The story of Andrew Taylor’s struggle with obesity starts as many stories of obesity do. It ends, however, with this Australian losing over 117 pounds (53.07 kg) within months, and helping thousands of others do the same. How? With potatoes.
“I REALISED THAT MY BEHAVIOUR WITH FOOD MIRRORED THAT OF AN ALCOHOLIC WITH ALCOHOL”
Overweight, Andrew was determined to diet, so he could return to a healthy lifestyle. As a vegan, he tried everything from green smoothies to healthy-meal alternatives like lentil bolognese without ever achieving durable success. Phases of intense determination were quickly outweighed by episodes of binge eating — leaving him feeling frustrated and ashamed.
The more diets he tried, the more his obsession about food grew. What would he make for breakfast? How many calories could he have for lunch? Was there leeway for a chocolate cake dessert?
After repeating this cycle for months, a realisation hit him in 2015: His happiness had become entirely dependent on food. He had become numb to other areas of his life.
“I realised that my behaviour with food mirrored that of an alcoholic with alcohol,” Andrew tells me in our interview.
But where an alcoholic commonly must quit alcohol entirely to overcome his or her addiction, this was — for obvious reasons — not a viable option for Andrew.
What if food simply served the purpose of nutrition, and nothing else? Gripped by the idea to find a way to abolish the pleasure-aspect of food, Andrew spent six weeks of diligent research before arriving at his solution: Potatoes.
“I found a lot of historical evidence of populations that thrived on diets of little more than potatoes.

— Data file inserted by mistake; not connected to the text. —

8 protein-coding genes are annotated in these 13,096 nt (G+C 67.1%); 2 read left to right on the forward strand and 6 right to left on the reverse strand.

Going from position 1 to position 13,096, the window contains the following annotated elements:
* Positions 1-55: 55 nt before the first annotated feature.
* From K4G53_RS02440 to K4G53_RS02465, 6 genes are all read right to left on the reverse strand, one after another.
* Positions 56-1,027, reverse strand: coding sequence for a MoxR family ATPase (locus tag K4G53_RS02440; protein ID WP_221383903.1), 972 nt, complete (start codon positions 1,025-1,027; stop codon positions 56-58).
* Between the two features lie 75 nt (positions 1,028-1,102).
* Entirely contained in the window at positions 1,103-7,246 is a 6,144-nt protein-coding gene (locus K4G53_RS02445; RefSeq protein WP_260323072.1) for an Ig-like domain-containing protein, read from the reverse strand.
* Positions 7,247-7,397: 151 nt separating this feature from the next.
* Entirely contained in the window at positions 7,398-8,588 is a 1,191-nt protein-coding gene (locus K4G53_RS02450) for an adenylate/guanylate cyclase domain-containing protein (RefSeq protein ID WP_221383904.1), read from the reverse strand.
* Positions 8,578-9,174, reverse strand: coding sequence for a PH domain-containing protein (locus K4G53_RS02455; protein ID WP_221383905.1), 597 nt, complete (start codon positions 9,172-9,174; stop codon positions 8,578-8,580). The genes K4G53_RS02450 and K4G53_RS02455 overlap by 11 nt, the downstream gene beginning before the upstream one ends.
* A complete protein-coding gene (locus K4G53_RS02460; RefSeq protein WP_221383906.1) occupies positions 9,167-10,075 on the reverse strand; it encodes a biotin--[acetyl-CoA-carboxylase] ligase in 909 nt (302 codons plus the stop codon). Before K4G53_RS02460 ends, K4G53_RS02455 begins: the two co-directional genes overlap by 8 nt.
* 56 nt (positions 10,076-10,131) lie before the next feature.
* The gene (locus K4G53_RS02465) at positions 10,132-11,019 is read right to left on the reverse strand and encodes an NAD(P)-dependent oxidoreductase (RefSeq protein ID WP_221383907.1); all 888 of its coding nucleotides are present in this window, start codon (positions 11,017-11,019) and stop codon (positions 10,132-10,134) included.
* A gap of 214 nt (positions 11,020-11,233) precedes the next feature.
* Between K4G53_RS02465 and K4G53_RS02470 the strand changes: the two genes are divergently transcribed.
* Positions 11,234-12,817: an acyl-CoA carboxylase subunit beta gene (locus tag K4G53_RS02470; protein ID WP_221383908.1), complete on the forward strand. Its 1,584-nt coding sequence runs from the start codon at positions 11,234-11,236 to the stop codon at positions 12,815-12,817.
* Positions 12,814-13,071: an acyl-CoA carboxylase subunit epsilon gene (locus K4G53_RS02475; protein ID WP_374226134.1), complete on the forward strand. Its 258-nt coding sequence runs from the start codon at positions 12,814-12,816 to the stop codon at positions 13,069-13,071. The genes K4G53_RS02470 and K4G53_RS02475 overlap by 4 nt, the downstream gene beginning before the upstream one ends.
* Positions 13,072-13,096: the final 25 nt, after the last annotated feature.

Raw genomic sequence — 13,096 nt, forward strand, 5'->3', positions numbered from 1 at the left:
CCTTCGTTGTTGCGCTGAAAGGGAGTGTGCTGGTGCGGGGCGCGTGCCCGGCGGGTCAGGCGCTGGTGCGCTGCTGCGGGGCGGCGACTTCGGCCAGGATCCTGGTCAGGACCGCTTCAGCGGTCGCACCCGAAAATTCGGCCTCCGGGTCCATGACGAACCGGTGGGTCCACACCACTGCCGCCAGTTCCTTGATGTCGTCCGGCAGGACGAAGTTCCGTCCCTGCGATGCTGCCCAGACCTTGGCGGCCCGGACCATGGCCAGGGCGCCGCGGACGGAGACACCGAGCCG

The Irish ate almost only potatoes for a couple of centuries, the Okinawan traditional diet is mostly sweet potatoes and there are many other examples.
It was clear that spuds could provide me with all the carbohydrates, protein, fats, vitamins, minerals and fibre that I would need to be healthy while I quit everything else for a year.”
Starting on January 1st, 2016, he challenged himself to go through with his ‘self-invented diet’ for an entire year. He documented his progress every day with a video diary that he put on YouTube to sustain his spirits, without ever expecting people to watch it.
Towards the end of his year long challenge, Andrew had lost 117 pounds. His blood tests showed a continual improvement, while his blood pressure and cholesterol levels had dramatically decreased.
On completion of his diet, he had almost 10,000 people subscribed to his YouTube channel and over 20,000 subscribers on Facebook.
Also, to his surprise, he found that his depression and anxiety had subsided. “It’s definitely more important to me than the weight loss. I’m a better husband and father. I’m more confident and happy and I enjoy life more.”
Despite being continually confronted by immense criticism from acclaimed dieticians and doctors, he has helped thousands of people overcome food addiction with what he now calls “The Spud Fit Challenge” — eating just potatoes for 30 days.
After successfully completing his challenge, Andrew transitioned to implementing other plant-based wholefoods into his diet, calling it a “whole food, spud-based diet”. Pleasure no longer plays a role in his meals — instead he seeks happiness in other areas of his life, like his wife and children.
“These days I’m quite happy to eat a relatively bland meal and then go out and do something fun rather than eating something fun. For me it’s all about learning to base our food decisions on logic rather than emotions — that was the whole point of this experiment for me.
Understand that we don’t always have to act on our cravings and we can find ways to gain comfort, enjoyment and emotional support that don’t involve food. These days I have a saying: ‘make your food boring and your life interesting’.”
3 Facts about the potato that prove it’s an underappreciated superfood
- Potatoes have a complete amino acid profile and each contain around 7.5 grams of protein.
- Potatoes consumed with the skin on (new potatoes, baked potatoes) consist of up to four grams of dietary fibre A peeled medium-sized potato will still contain around two grams of dietary fibre.
- Potatoes are a fantastic source for essential vitamins and minerals such as potassium, vitamin C, vitamin B6 and folate.